The story of our base camp began with signing a contract with Bindarrabi Community for permission to place the camp on their communal ground for a period of 3 years.

Stage one was mowing grass and then erecting a large family tent on the chosen site. Shortly afterwards Cyclone Debbie made her presence felt nearly washing the tent away in the flood.

Stage two was obtaining a large tarpaulin, round pipe and downey fittings to give shelter to the tent and create a covered living area. This was erected with much help and excitement as it was a tricky task to get it in place and not collapse. Tent pegs were created out of construction metal rod which was cut to size and then shaped in the hot coals of the campfire. Solar power items and water tanks were sourced and put in place. A compost toilet was made out of a recycled blue barrel and the wood from pallets. 

Stage three, over the course of several weeks a Rayburn stove was found through Warwick Buy, Sell and Exchange bought, transported to Bindarrabi in Doone's combi, and placed on a tile base at the edge the camp. A roof was built to make a fire and water proof cover for the Rayburn and washing up area.

Stage four saw the construction of raised pallet flooring under the lounge and tent areas to lift everything above the ground making it more pleasant during times of flood. Used pallets were sourced from Warwick Farmers Market over the course of several weeks/months. To make a usable surface ply flooring was bought and screwed to the pallets. To finish a mix of linseed oil, turps and beeswax was painted on to give water resistant protection. Under  the floor several surface drains were dug to allow free drainage of surface water.

Stage five included obtaining a container and a yurt to create an office, storage area and the yurt will be a living area for Joy. A second tent for volunteers was bought, now increasing the sleeping area to comfortable sleep up to 6 people.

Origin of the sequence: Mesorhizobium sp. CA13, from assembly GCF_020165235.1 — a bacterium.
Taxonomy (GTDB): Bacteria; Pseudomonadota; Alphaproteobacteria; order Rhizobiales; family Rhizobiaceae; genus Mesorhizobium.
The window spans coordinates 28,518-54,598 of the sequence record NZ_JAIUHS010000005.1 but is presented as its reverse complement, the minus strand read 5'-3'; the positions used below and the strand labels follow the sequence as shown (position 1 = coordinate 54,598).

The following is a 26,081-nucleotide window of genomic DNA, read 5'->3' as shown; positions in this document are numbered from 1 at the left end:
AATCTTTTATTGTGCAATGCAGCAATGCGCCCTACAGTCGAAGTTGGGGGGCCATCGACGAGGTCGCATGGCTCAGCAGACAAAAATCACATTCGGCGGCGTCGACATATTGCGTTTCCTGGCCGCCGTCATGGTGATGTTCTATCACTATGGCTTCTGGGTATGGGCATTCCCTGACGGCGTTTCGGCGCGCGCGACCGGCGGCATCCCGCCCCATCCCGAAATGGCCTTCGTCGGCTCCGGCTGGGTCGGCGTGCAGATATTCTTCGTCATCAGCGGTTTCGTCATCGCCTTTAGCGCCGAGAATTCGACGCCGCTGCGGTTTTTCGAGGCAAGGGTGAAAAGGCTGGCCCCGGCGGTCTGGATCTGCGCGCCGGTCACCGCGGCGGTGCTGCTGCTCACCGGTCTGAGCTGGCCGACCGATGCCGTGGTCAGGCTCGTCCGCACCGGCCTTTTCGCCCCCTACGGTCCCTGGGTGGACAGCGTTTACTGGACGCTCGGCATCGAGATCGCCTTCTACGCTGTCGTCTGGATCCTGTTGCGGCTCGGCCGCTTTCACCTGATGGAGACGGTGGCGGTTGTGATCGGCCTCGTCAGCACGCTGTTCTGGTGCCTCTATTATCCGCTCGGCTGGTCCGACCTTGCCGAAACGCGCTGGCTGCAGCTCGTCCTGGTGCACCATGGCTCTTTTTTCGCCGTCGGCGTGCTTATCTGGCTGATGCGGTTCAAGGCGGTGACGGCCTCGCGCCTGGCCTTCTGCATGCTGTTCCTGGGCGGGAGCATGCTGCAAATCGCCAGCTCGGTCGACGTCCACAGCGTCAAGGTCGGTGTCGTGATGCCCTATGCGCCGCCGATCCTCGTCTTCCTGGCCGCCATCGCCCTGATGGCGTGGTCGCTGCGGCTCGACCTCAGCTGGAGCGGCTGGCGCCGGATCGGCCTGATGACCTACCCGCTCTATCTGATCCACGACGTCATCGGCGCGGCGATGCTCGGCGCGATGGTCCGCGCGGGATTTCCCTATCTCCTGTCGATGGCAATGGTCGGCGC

Update August 2019

In the last year a lot has happened. The first camp was tipped on it's head during a strong wind in the spring and has since been replaced with a mark two version, bigger and set at a better angle. There's still work to do e.g. finishing levelling and raising the floor for both the event/yoga/meditation area and the living dining area. Current plans are to build a partial earth bag wall at one end and a woven matting wall at the other as part of upcoming events. The Yurt has also been a challenge to maintain; holding it steady in the wind, keeping it waterproof and keeping the door angle such that it opens easily. The roof canvas has weakened due to the strong UV here so will soon be replaced.

As part of the process to become one of the Ecosystem Restoration Camps the facilities will be extended and improved in the near future to cater for 15 people living on site. Until now for longer term visiting we've been able to cater for up to 5 guests.